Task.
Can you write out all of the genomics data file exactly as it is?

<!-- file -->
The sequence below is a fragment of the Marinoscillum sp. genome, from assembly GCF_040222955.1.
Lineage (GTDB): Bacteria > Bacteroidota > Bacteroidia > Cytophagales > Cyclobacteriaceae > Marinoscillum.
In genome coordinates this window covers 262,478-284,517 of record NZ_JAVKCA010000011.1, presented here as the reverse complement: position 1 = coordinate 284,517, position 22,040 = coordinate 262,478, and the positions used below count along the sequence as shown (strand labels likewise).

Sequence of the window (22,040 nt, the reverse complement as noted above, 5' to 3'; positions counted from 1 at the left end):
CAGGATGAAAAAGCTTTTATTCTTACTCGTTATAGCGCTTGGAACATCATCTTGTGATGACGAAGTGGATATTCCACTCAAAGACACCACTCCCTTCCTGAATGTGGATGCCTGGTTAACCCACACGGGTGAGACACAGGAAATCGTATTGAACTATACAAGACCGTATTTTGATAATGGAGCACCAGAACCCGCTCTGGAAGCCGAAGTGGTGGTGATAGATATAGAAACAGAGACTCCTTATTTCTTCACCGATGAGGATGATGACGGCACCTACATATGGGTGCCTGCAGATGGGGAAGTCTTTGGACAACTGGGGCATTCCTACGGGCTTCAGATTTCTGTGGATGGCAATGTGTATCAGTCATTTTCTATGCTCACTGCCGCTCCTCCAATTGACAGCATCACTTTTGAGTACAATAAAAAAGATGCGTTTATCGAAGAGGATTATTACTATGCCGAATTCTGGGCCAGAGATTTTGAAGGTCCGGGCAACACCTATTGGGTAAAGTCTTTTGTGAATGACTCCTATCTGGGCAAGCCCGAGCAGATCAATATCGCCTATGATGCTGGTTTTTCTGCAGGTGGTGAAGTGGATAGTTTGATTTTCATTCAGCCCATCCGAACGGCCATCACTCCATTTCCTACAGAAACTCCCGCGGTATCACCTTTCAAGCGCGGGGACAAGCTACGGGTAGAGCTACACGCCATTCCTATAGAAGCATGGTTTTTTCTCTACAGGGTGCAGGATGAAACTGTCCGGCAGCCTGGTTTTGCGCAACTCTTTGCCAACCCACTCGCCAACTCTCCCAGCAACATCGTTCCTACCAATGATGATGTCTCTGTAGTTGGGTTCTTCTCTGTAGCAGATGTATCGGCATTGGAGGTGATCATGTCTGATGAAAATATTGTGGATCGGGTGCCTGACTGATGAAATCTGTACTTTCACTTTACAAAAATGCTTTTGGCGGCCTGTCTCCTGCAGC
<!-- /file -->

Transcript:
The sequence below is a fragment of the Marinoscillum sp. genome, from assembly GCF_040222955.1.
Lineage (GTDB): Bacteria > Bacteroidota > Bacteroidia > Cytophagales > Cyclobacteriaceae > Marinoscillum.
In genome coordinates this window covers 262,478-284,517 of record NZ_JAVKCA010000011.1, presented here as the reverse complement: position 1 = coordinate 284,517, position 22,040 = coordinate 262,478, and the positions used below count along the sequence as shown (strand labels likewise).

Sequence of the window (22,040 nt, the reverse complement as noted above, 5' to 3'; positions counted from 1 at the left end):
CAGGATGAAAAAGCTTTTATTCTTACTCGTTATAGCGCTTGGAACATCATCTTGTGATGACGAAGTGGATATTCCACTCAAAGACACCACTCCCTTCCTGAATGTGGATGCCTGGTTAACCCACACGGGTGAGACACAGGAAATCGTATTGAACTATACAAGACCGTATTTTGATAATGGAGCACCAGAACCCGCTCTGGAAGCCGAAGTGGTGGTGATAGATATAGAAACAGAGACTCCTTATTTCTTCACCGATGAGGATGATGACGGCACCTACATATGGGTGCCTGCAGATGGGGAAGTCTTTGGACAACTGGGGCATTCCTACGGGCTTCAGATTTCTGTGGATGGCAATGTGTATCAGTCATTTTCTATGCTCACTGCCGCTCCTCCAATTGACAGCATCACTTTTGAGTACAATAAAAAAGATGCGTTTATCGAAGAGGATTATTACTATGCCGAATTCTGGGCCAGAGATTTTGAAGGTCCGGGCAACACCTATTGGGTAAAGTCTTTTGTGAATGACTCCTATCTGGGCAAGCCCGAGCAGATCAATATCGCCTATGATGCTGGTTTTTCTGCAGGTGGTGAAGTGGATAGTTTGATTTTCATTCAGCCCATCCGAACGGCCATCACTCCATTTCCTACAGAAACTCCCGCGGTATCACCTTTCAAGCGCGGGGACAAGCTACGGGTAGAGCTACACGCCATTCCTATAGAAGCATGGTTTTTTCTCTACAGGGTGCAGGATGAAACTGTCCGGCAGCCTGGTTTTGCGCAACTCTTTGCCAACCCACTCGCCAACTCTCCCAGCAACATCGTTCCTACCAATGATGATGTCTCTGTAGTTGGGTTCTTCTCTGTAGCAGATGTATCGGCATTGGAGGTGATCATGTCTGATGAAAATATTGTGGATCGGGTGCCTGACTGATGAAATCTGTACTTTCACTTTACAAAAATGCTTTTGGCGGCCTGTCTCCTGCAGC